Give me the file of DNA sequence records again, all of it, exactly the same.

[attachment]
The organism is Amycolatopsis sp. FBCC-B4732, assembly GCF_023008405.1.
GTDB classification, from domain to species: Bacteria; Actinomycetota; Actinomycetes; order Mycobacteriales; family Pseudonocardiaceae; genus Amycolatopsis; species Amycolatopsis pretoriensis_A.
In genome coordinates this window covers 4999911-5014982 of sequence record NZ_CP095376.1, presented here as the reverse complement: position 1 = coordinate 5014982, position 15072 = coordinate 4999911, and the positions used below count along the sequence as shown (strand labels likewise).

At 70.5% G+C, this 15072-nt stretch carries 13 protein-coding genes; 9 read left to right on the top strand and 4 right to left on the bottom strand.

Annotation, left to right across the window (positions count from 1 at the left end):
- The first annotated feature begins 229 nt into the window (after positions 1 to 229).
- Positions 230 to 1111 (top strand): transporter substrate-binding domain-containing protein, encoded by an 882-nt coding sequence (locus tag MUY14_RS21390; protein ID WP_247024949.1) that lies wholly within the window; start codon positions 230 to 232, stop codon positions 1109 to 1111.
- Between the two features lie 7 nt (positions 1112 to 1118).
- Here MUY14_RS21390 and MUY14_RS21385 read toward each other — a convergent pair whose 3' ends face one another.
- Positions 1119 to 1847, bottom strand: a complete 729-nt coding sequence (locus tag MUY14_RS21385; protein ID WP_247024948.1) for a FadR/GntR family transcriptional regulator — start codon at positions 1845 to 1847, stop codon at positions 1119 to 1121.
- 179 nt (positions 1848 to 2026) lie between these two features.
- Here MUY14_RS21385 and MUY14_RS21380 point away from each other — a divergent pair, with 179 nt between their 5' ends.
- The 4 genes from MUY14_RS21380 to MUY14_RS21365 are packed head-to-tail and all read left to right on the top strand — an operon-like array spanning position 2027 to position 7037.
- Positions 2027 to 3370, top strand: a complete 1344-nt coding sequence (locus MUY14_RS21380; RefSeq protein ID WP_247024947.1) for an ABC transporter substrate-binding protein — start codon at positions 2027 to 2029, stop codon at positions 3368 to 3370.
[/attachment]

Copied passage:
The organism is Amycolatopsis sp. FBCC-B4732, assembly GCF_023008405.1.
GTDB classification, from domain to species: Bacteria; Actinomycetota; Actinomycetes; order Mycobacteriales; family Pseudonocardiaceae; genus Amycolatopsis; species Amycolatopsis pretoriensis_A.
In genome coordinates this window covers 4999911-5014982 of sequence record NZ_CP095376.1, presented here as the reverse complement: position 1 = coordinate 5014982, position 15072 = coordinate 4999911, and the positions used below count along the sequence as shown (strand labels likewise).

At 70.5% G+C, this 15072-nt stretch carries 13 protein-coding genes; 9 read left to right on the top strand and 4 right to left on the bottom strand.

Annotation, left to right across the window (positions count from 1 at the left end):
- The first annotated feature begins 229 nt into the window (after positions 1 to 229).
- Positions 230 to 1111 (top strand): transporter substrate-binding domain-containing protein, encoded by an 882-nt coding sequence (locus tag MUY14_RS21390; protein ID WP_247024949.1) that lies wholly within the window; start codon positions 230 to 232, stop codon positions 1109 to 1111.
- Between the two features lie 7 nt (positions 1112 to 1118).
- Here MUY14_RS21390 and MUY14_RS21385 read toward each other — a convergent pair whose 3' ends face one another.
- Positions 1119 to 1847, bottom strand: a complete 729-nt coding sequence (locus tag MUY14_RS21385; protein ID WP_247024948.1) for a FadR/GntR family transcriptional regulator — start codon at positions 1845 to 1847, stop codon at positions 1119 to 1121.
- 179 nt (positions 1848 to 2026) lie between these two features.
- Here MUY14_RS21385 and MUY14_RS21380 point away from each other — a divergent pair, with 179 nt between their 5' ends.
- The 4 genes from MUY14_RS21380 to MUY14_RS21365 are packed head-to-tail and all read left to right on the top strand — an operon-like array spanning position 2027 to position 7037.
- Positions 2027 to 3370, top strand: a complete 1344-nt coding sequence (locus MUY14_RS21380; RefSeq protein ID WP_247024947.1) for an ABC transporter substrate-binding protein — start codon at positions 2027 to 2029, stop codon at positions 3368 to 3370.